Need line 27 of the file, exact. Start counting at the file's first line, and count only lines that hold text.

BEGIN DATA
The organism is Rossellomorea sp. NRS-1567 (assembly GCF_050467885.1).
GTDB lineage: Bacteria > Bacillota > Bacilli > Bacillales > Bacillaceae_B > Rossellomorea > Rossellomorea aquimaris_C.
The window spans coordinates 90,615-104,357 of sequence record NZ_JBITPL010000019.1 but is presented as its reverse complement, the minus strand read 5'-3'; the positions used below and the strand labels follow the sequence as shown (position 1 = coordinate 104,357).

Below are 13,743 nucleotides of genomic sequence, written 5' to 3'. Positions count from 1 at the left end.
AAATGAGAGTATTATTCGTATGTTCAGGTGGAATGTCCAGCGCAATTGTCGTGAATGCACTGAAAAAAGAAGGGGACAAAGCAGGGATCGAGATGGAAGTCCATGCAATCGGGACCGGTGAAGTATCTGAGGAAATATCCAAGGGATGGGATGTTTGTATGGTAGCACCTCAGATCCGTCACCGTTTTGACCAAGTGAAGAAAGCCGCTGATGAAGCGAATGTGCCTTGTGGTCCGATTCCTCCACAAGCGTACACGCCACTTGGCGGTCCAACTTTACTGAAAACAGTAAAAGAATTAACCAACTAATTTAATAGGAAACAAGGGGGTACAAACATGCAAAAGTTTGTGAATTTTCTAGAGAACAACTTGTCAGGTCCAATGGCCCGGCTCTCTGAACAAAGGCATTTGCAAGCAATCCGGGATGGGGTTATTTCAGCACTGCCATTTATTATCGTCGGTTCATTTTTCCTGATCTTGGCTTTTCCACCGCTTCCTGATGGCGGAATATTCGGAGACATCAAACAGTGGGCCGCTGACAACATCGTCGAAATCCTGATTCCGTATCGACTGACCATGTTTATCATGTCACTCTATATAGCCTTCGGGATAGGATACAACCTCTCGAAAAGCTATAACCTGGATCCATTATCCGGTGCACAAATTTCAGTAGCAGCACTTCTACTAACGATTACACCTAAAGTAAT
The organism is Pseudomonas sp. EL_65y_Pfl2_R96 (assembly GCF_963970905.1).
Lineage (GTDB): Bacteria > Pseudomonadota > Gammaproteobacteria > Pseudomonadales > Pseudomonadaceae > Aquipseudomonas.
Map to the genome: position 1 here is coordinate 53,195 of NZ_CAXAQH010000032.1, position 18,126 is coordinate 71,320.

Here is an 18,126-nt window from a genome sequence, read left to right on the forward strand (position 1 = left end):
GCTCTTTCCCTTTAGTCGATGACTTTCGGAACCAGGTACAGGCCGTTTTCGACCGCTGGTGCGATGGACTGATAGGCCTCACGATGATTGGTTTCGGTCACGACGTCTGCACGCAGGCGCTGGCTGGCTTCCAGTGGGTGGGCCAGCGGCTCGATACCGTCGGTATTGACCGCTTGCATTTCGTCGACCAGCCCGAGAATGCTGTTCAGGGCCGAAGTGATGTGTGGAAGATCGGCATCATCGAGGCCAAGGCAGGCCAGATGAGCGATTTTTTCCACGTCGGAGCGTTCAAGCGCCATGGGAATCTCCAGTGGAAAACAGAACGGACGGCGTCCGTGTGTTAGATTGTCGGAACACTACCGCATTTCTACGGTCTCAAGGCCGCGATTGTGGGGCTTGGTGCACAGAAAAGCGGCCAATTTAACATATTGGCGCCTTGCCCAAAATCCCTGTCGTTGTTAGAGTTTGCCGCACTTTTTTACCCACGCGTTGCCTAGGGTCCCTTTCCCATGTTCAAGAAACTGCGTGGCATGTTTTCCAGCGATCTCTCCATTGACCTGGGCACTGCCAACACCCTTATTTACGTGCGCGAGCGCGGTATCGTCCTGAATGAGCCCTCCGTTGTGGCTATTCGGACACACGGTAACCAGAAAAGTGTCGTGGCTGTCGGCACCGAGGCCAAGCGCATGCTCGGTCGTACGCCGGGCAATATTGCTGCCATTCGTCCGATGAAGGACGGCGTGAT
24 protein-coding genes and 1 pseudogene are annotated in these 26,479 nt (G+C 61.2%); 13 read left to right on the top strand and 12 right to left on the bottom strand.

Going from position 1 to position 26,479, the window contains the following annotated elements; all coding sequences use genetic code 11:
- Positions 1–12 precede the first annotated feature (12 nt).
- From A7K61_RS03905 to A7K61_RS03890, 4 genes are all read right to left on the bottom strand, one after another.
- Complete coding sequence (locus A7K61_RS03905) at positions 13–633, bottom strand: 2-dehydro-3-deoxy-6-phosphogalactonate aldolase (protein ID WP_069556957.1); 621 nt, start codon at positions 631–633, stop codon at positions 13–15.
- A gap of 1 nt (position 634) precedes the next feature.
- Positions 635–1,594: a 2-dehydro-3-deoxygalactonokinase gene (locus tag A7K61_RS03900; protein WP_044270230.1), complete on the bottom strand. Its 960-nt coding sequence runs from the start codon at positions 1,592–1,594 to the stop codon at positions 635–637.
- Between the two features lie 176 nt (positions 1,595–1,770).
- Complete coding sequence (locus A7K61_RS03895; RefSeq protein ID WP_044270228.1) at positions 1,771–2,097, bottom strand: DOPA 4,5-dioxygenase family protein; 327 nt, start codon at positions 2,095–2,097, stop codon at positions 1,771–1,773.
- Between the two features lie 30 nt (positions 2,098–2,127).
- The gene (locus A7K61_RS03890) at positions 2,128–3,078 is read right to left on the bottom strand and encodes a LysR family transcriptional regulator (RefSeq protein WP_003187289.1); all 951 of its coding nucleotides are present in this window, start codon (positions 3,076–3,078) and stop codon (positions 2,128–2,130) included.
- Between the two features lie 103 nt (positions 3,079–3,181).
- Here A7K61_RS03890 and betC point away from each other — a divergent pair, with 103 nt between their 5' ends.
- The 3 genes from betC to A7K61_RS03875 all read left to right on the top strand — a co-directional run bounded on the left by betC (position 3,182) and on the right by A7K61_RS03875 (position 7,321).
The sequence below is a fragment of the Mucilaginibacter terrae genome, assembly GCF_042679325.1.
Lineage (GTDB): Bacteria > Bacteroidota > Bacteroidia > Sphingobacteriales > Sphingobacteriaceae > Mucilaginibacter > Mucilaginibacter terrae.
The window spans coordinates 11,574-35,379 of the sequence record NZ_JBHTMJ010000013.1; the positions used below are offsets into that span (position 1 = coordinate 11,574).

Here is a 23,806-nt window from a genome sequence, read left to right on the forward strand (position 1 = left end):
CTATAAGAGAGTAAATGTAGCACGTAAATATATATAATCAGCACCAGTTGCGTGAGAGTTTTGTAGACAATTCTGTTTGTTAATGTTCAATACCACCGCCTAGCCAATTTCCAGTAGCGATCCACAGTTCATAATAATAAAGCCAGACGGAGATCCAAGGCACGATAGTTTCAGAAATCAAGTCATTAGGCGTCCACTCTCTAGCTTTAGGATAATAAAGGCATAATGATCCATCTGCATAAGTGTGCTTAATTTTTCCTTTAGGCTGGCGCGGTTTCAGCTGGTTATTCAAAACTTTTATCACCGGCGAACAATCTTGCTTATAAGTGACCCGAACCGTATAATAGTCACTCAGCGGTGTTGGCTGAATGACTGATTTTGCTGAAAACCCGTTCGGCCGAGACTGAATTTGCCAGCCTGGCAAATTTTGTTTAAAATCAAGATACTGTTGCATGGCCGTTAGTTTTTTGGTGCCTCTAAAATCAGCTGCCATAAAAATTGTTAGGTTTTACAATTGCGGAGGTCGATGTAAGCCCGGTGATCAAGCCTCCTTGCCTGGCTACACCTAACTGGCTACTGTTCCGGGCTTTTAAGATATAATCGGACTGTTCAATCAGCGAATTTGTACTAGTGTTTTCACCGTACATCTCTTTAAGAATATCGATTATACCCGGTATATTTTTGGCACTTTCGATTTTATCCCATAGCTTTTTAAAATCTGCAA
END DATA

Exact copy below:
The window spans coordinates 11,574-35,379 of the sequence record NZ_JBHTMJ010000013.1; the positions used below are offsets into that span (position 1 = coordinate 11,574).